I am struggling with what to write about the passing of Percy Pringle / Paul Bearer. It is not just because the initial story that ran on this site overnight was so woefully incomplete (which it was), but because Percy felt so much a part of the online wrestling community.

He was one of the first to truly understand and capitalize on an excellent website, PercyPringle.com, and regularly posted at sites like WrestlingClassics.com and KayfabeMemories.com.

Paul Bearer at WWE Axxess at the Miami Beach Convention Center in Miami on Friday, March 30, 2012. Photo by Mike Mastrandrea

There would be the occasional email from Percy about a story, and he would Tweet about things, or just to say hi. On Facebook, he dropped the public profile and went for just a private, more controlled friends list, of which I was privileged to be a part of.

Here’s an example of something many wouldn’t know about Percy, from Facebook: “11-11-11 HAPPY VETERANS DAY my friends. I was proud to serve in the US AIR FORCE from 1972 to 1976. Hope you all have a safe and blessed day.”

In short, William Moody was a man who liked to talk, and not just about pro wrestling.

Online, he could come off as a pompous know-it-all, but, well, he did know a hell of a lot.

Kurt Nielsen, his webmaster and friend (and mine), defended Percy.

“But he did that to keep others in their place. It’s hard to describe,” said Nielsen. “He fought with his mouth, not with his fists, and could lay twice as many people out than the others.”

The fans were both a bane and a blessing, said Nielsen, and he saw that first-hand, whether in California, Las Vegas, or in Moody’s hometown of Mobile, Alabama.

“It’s hard to say, but you know just about everybody wanted something from him,” he said. “He’d walk into a room, and all these fans would come rushing over to him for an autograph and whatnot. It’s a lot for anybody to handle, but he did so as graciously as anybody could.

“On-line, he could meet the fans in a way that was more personal and meaningful. He knew the fans were always going to be a part of his life, but he liked to do thing more on his own terms. Why just be fodder on the internet, when you can shape and control things and keep them accurate?

“He truly loved the fans. Having them in his life was incredibly important and meaningful to him.”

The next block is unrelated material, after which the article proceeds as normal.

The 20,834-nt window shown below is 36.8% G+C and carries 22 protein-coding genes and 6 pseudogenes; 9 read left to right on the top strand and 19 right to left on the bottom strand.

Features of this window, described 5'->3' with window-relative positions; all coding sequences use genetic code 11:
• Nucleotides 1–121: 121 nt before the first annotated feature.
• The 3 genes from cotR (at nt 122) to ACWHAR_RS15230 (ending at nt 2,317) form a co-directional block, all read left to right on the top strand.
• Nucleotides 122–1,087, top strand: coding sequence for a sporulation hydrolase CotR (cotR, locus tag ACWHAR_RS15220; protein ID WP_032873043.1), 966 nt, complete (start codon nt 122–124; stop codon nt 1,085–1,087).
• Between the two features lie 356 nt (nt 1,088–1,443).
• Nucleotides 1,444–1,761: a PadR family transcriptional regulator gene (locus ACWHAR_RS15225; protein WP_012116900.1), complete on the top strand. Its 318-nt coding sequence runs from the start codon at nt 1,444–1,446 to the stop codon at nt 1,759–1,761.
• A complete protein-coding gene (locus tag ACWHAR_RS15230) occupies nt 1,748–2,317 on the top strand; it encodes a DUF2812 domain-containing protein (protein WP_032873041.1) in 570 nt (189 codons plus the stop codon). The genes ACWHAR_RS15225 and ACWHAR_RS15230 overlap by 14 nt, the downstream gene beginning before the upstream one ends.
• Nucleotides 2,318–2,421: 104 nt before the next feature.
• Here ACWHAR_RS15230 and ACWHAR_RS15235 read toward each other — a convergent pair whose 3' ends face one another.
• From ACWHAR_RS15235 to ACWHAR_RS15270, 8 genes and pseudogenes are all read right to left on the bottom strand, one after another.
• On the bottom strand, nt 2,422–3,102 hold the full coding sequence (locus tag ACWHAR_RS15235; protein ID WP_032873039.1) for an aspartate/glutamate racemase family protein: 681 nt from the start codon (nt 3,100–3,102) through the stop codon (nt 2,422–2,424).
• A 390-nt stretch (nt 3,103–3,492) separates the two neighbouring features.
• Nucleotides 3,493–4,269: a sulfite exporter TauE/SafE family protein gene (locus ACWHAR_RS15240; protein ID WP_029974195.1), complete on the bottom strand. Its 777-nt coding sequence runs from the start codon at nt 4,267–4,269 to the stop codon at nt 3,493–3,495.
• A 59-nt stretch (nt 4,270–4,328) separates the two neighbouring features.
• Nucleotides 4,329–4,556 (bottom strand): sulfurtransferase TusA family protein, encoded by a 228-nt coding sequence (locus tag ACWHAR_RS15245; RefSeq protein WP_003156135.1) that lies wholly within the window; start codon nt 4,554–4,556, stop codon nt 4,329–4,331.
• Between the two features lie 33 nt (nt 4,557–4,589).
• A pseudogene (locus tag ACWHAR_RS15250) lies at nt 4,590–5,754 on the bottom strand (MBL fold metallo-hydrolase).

Yet, despite the fact that Percy liked to talk, I never interviewed him. He went through a very rough time when his wife, Diana, died from cancer, and the last number of years, he had been taking care of his elderly parents. He battled weight and health issues, and never shied away from talking about any of it.

There were a couple of times we tried to set up a proper chat, but it never happened.

In person, I would say that I was intimidated by him at the Cauliflower Alley Club reunions, which is a weird thing for me to say. He was blustery and blunt, his squeaky voice wasn’t a gimmick and could be a little off-putting, and he always had someone else to go see. There was no doubt that he loved life, and laughed a lot. He could be hot or cold, brusque or friendly. I was never sure what I was going to get.

Percy wrote the foreword to Dewey Robertson’s book, Bang Your Head!, which at least means he did interviews with someone in the household, namely my wife, Meredith Renwick, who worked with Dewey (through all his ups and downs) for three years on the autobiography.

I have 25 pages of notes on him, including posts from his website, or emails, or interviews he did elsewhere — and this was BEFORE his passing on March 5th.

So, what to write?

A proper obituary, I guess, though I hope this column comes a little closer to who William Moody actually was.

He was complex but loved.

And he loved this wrestling business, and the people in it, with all his heart.